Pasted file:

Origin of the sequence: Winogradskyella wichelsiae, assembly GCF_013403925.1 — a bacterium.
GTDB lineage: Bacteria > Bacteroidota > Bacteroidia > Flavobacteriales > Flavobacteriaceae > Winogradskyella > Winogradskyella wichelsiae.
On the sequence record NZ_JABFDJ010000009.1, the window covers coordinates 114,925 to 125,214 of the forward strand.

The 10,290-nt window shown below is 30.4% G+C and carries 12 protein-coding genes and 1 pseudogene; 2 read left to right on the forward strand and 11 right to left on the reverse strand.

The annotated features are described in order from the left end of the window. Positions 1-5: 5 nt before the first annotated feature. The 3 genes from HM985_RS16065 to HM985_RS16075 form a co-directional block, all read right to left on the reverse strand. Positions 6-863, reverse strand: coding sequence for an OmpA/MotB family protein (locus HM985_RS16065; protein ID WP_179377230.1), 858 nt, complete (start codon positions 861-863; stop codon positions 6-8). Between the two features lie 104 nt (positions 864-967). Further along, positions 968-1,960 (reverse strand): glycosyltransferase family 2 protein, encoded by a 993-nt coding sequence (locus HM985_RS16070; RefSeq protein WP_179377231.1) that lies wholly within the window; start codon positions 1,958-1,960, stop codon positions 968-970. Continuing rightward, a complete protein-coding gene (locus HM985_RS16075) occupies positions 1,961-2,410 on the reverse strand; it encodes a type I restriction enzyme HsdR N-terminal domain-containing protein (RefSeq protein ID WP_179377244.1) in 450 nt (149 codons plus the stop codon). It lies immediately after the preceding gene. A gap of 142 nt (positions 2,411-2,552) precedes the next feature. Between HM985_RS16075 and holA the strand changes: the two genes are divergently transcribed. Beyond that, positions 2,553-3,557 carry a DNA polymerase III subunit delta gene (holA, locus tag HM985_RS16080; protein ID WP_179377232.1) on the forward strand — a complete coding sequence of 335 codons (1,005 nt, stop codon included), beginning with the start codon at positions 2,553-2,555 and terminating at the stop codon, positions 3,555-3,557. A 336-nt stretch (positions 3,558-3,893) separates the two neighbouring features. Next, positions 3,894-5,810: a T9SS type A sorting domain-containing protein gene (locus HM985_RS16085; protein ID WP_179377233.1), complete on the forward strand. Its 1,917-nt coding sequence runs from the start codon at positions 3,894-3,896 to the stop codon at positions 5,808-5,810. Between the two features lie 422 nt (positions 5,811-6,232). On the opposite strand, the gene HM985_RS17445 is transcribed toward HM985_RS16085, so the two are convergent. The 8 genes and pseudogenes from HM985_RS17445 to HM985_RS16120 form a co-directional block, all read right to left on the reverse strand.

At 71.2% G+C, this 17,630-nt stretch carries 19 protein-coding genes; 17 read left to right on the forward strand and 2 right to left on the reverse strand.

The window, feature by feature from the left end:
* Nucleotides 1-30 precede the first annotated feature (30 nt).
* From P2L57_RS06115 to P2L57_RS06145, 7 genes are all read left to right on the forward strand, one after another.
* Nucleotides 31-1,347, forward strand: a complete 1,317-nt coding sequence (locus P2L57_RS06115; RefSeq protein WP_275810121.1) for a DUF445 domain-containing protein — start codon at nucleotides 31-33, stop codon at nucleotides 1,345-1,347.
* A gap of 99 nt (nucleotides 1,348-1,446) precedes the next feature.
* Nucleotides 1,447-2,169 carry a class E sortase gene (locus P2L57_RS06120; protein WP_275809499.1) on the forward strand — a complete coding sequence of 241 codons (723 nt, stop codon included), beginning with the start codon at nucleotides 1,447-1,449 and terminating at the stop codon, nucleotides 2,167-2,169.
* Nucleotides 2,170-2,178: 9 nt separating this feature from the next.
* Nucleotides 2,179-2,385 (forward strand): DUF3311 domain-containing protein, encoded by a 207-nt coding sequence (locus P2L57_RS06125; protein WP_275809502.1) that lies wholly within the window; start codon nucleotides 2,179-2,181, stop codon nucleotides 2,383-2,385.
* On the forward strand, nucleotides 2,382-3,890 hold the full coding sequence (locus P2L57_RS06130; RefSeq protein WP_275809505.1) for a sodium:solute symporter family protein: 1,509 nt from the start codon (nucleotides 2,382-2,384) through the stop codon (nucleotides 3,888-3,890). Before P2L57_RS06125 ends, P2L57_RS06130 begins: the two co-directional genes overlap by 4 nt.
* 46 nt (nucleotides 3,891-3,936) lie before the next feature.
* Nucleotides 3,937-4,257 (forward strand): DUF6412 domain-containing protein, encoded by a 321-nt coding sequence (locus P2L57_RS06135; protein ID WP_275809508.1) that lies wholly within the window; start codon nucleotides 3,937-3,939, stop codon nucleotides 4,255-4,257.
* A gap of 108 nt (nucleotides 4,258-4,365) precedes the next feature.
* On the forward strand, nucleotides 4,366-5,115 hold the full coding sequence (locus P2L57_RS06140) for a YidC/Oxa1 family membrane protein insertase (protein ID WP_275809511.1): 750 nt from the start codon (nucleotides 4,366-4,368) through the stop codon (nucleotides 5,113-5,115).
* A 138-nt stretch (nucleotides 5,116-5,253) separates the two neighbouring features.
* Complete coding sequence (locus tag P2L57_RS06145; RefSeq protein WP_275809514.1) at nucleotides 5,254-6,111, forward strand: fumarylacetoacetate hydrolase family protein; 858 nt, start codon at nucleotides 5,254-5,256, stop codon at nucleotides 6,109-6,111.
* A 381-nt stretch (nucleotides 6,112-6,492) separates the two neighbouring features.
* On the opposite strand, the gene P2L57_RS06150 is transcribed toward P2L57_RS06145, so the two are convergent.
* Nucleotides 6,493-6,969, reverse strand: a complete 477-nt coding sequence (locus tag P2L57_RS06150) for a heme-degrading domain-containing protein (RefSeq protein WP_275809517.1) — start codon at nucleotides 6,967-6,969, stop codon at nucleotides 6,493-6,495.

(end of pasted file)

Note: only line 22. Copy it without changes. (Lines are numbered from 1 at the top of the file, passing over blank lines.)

* A 381-nt stretch (nucleotides 6,112-6,492) separates the two neighbouring features.